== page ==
‘We don’t have anything to be embarrassed about’: return of the Double E logo all about history for Elks’ CEO Victor Cui

Photo courtesy: Edmonton Elks

The Edmonton Elks have survived the largest period of upheaval in franchise history, with a complete rebrand and cleansing of organizational management over the last year and a half, but some things must remain sacred.

The team unveiled new helmets for the 2022 season on Thursday, bringing back a refreshed version of the iconic Double E logo after it was replaced by antlers last year. The old logo had been retained in a secondary capacity by the club while they underwent their name change after years of protest from Inuit groups, but it had faded into the background despite the explicit goal of the rebrand to maintain the alliterative property of the club’s moniker.

For new president and CEO Victor Cui, restoring the historic logo to prominence was an essential part of the team’s efforts to reconnect with the local community. Though some might argue the logo is tinged by the organization’s previous inappropriate name, it carries deeper meaning for those that grew up fans like he did.

“We don’t have anything to be embarrassed about the history of our organization. We have amazing people, amazing players, amazing coaches, and an incredible legacy that we should shout and be proud of and the Double E is a big part of that,” Cui proclaimed on The Dave Jamieson Show following the unveiling.

“To me, this is not a helmet reveal. This is not a new logo on the helmet, that’s just a sticker and colours. This is about what does the Double E represent to the community? What does it represent to the fans? It symbolizes something that respects our history, respects our season ticket holders that have stayed illogically loyal, through wins and losses, to the team.”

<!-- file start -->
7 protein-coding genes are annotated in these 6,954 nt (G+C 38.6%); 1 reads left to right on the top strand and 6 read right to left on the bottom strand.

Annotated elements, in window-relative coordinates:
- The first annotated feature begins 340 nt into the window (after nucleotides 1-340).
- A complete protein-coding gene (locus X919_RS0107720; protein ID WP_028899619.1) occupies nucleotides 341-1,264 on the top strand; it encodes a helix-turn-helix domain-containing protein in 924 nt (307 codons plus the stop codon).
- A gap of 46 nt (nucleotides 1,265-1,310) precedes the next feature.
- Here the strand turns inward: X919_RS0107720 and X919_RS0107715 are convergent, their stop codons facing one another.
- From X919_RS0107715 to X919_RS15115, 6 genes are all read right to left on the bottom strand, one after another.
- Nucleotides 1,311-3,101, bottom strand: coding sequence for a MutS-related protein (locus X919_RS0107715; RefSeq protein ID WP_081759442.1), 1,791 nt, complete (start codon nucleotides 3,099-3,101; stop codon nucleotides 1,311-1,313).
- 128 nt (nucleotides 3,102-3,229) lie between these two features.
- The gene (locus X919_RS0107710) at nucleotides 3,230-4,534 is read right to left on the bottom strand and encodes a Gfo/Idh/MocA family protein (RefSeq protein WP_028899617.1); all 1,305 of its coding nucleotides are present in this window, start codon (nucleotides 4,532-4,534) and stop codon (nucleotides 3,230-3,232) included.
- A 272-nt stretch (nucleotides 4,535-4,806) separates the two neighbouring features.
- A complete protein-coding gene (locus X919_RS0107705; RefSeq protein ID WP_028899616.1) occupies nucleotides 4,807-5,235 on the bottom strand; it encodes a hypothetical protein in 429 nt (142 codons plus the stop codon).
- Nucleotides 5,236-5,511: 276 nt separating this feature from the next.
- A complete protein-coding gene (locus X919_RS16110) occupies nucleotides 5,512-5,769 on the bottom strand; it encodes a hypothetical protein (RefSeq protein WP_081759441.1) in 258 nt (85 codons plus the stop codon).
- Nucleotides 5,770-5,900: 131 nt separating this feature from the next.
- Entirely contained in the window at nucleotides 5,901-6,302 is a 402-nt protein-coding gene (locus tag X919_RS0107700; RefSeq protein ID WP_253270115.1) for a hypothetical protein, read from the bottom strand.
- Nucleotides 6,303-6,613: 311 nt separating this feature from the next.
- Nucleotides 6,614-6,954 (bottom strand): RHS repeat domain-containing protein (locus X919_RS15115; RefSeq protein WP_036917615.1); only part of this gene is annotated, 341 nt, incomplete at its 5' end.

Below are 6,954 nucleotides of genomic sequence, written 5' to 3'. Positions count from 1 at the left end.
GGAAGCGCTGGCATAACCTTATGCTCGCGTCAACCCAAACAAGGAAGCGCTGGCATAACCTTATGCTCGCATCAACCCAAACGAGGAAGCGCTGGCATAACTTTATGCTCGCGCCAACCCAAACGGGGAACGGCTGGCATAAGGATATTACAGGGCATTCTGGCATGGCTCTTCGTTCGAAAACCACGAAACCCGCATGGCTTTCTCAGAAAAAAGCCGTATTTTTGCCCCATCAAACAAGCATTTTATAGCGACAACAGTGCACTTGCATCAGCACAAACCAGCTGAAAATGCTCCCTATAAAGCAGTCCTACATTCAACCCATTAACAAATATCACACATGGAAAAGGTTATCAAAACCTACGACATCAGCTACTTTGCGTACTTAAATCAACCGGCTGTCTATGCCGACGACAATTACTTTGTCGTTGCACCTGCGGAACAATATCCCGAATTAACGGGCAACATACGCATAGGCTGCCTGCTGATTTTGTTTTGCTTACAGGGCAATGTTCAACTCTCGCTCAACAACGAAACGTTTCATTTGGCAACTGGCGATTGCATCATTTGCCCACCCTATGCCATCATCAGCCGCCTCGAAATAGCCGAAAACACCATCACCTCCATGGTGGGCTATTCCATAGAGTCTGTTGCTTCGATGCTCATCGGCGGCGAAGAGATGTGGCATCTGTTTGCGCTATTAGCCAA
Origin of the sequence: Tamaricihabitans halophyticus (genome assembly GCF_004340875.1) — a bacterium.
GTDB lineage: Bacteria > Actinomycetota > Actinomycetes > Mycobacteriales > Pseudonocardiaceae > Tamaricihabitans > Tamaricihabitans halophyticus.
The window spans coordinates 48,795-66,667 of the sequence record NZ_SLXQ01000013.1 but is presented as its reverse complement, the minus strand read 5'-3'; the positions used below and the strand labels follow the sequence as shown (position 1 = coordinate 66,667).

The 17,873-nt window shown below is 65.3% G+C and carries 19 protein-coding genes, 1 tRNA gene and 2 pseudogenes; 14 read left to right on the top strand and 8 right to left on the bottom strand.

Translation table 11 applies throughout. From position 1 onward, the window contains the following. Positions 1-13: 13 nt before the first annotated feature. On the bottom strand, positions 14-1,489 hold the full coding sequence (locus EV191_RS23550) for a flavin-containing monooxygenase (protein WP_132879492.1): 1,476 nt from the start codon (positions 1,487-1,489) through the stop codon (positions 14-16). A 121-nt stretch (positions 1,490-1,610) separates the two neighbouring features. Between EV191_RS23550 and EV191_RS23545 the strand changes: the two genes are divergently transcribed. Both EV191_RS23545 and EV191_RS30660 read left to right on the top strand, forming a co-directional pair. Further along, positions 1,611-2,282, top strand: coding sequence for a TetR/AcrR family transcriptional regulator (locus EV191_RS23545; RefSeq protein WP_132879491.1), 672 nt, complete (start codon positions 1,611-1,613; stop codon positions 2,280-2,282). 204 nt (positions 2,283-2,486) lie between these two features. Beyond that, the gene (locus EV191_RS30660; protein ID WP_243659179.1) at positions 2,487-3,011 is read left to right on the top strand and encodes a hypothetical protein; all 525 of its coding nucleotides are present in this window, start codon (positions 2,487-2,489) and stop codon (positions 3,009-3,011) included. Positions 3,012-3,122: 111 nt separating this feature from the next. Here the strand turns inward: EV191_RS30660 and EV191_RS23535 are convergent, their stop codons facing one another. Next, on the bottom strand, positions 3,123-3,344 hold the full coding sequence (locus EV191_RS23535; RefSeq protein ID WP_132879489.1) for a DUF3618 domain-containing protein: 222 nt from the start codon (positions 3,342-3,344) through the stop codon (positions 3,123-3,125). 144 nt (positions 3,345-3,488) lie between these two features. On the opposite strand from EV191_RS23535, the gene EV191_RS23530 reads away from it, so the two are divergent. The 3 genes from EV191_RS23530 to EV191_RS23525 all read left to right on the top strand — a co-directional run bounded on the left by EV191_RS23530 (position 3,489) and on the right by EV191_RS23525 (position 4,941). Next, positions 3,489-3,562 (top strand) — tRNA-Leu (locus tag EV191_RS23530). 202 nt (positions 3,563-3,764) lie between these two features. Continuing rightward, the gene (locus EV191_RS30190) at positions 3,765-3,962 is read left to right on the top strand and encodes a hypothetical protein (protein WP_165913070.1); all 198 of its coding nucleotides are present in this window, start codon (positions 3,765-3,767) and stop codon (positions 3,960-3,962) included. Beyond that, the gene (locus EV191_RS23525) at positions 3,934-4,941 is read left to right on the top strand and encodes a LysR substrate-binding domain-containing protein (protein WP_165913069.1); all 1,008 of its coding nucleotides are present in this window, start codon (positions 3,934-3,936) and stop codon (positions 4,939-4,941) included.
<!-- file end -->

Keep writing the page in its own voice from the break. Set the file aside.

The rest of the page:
While only a small segment of fans have remained vocally resistant to the team’s necessary name change, far more felt cast aside when iconic markers of the franchise like the Double E logo, middle helmet stripe and gold numbering were unceremoniously shelved as part of the rebrand. Alumni too, felt slighted, but Cui has attempted to heal all those hurt feelings in his first month at the helm.

The new helmet was part of that process, based on input from the fan base and then marketed to them with the support of current and former players like David Beard, Jed Roberts, Mookie Mitchell and Hector Pothier. Ultimately, it’s a product of Cui’s desire to get to know the fan base on a more personal level, something many weren’t expecting.

“I think what stood out the most in the first month to me is how surprised Edmonton Elks’ fans were that I was engaging with them. It still catches me by surprise because it’s water cooler talk, that’s what social media is. It’s what we used to do by the water cooler, standing around and catching up and stuff,” he remarked.

“I love it when somebody posts and says something witty and makes me laugh. I think that’s awesome, so of course I’m gonna comment about it and we’ve got such a passionate fan base that’s active on social media. It’s been great to connect with them, get their inputs and their ideas. You can feel that they want to start this tidal wave in the city that will give us the biggest season opener that we’ve ever had in history.”

Ticket drives and helmet reveals are just a small part of that, with much more community engagement to come according to Cui. The Elks have spent much of the past few years ducking one controversy or another, but the once dynastic franchise is ready to be bold once again beneath some familiar letters.